Miracle of a 20X20 ft hospital room

A 20X20 feet dingy operation theatre, only four doctors for hundreds of patients and severe funds crunch. Apparently, the haematology department at the NRS Medical College and Hospital can be written off like any other government hospital in the country. But a look at the department's achievements over the last few years changes all equations. Since 2009, it has successfully conducted 16 bone marrow transplants (BMT), a feat that's considered a herculean task taking into consideration the tremendous constraints the department works in.

No wonder then, two international luminaries on blood disorder will visit the hospital to be a part of two-day international conference starting Saturday.

NRS had created history in February 2009 by conducting the first BMT in the eastern region. This was also the first such transplant conducted in a government-run hospital in the country. The constraints did not deter the doctors to take up the challenge head-on by carrying out an autologous BMT on Bela Samanta, the 37-year-old homemaker from Burdwan suffering from multiple myeloma, a rare blood disorder.

The only other hospital in Kolkata that has a bone BMT facilities in the Apollo Gleneagles Hospitals opened only in February 2011.

Since February 2009, the unit, under Dr Moloy Ghosh, has conducted 16 such complex BMTs - both autologous and allogeneic. The latest one was conducted on October 4 last year on Sayani Ghosh Dastidar, 11, from Barasat. The girl was suffering from acute leukemia. Sayani's sister was the donor for the transplant. Discharged from the hospital, the girl is appearing for her school examination now.

"We have at least 10 more patients waiting for the BMT. Right now, the unit is under renovation for upgrading facilities. Once through, we will carry on with the transplants," said Dr Rajib De, who headed the operation on Sayani. De rejoined NRS after a year-long fellowship with the Tata Memorial Hospital in Mumbai.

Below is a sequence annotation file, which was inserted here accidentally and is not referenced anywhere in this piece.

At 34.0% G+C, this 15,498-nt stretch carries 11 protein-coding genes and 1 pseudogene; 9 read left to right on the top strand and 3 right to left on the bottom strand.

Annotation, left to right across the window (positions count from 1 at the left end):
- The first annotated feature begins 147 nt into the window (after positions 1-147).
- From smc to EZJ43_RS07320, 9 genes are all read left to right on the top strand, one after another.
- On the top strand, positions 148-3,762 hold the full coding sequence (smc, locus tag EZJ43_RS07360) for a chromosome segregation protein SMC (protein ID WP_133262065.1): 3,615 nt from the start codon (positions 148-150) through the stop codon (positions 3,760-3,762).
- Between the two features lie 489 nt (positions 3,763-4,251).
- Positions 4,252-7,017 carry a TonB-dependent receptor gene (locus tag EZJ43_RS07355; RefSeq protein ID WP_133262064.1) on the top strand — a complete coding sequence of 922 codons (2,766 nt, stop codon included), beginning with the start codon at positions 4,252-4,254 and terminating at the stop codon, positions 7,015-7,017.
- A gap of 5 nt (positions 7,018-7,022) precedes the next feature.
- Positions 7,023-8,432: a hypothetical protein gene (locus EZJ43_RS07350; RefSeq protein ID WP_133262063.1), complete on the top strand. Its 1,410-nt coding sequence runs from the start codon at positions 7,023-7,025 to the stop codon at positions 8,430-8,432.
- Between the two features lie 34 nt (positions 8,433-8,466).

The room with a single window air-conditioner that operates as the BMT unit in the haematology department is a small crumpy space, nothing comparable to units in corporate hospitals. If it was not for the will, expertise and dedication of the doctors, it would have remained as any other department of a government hospital, crying for attention. A four-member team of doctors - Maityree Bhattacharya, Tuphan Kanti Dolai, Shyamali Dutta and Rajib De - are now preparing to take up more BMTs. Ghosh, who headed the department, had retired few days back. In fact, Ghosh does not practice in private to dedicate himself to the department.

In India, BMTs are conducted in very few hospitals like the AIIMS, Army Hospital, New Delhi, PGI Chandigarh, SGPGI Lucknow. These are centrally funded institutes. While many private hospitals have facilities for the transplant, the charges are exorbitant, ranging anything between Rs 10 and Rs 15 lakh. But in NRS, it costs about Rs 2 lakh. The state government had funded a major portion of the expenses in most cases as the patients were from poor economic background.

At present, the hospital is excited to welcome two international luminaries on blood disorders - Dr Neal S Young from Washington and Dr Antonio Palumbo from Italy. While the former, from the National Heart Lung and Blood Institute, is an authority on aplastic anemia, Palumbo - an expert on multiple myeloma - is on the Board of Directors of the International Myeloma Society.

"The doctors at the haematology department have done an excellent work despite all the constraints. The government is trying to extend all help to upgrade the BMT unit. It is an honour for us to get international experts during the two-day conference in our hospital," said NRS medical superintendent and vice-principal Saswati Majumdar.

Others who'll attend the conference include Dr Anuja Premawardhena from Sri Lanka, Dr Kanjakash Ghosh, director of National Institute of Immunohaematology and Dr Renu Saxena from AIIMS.

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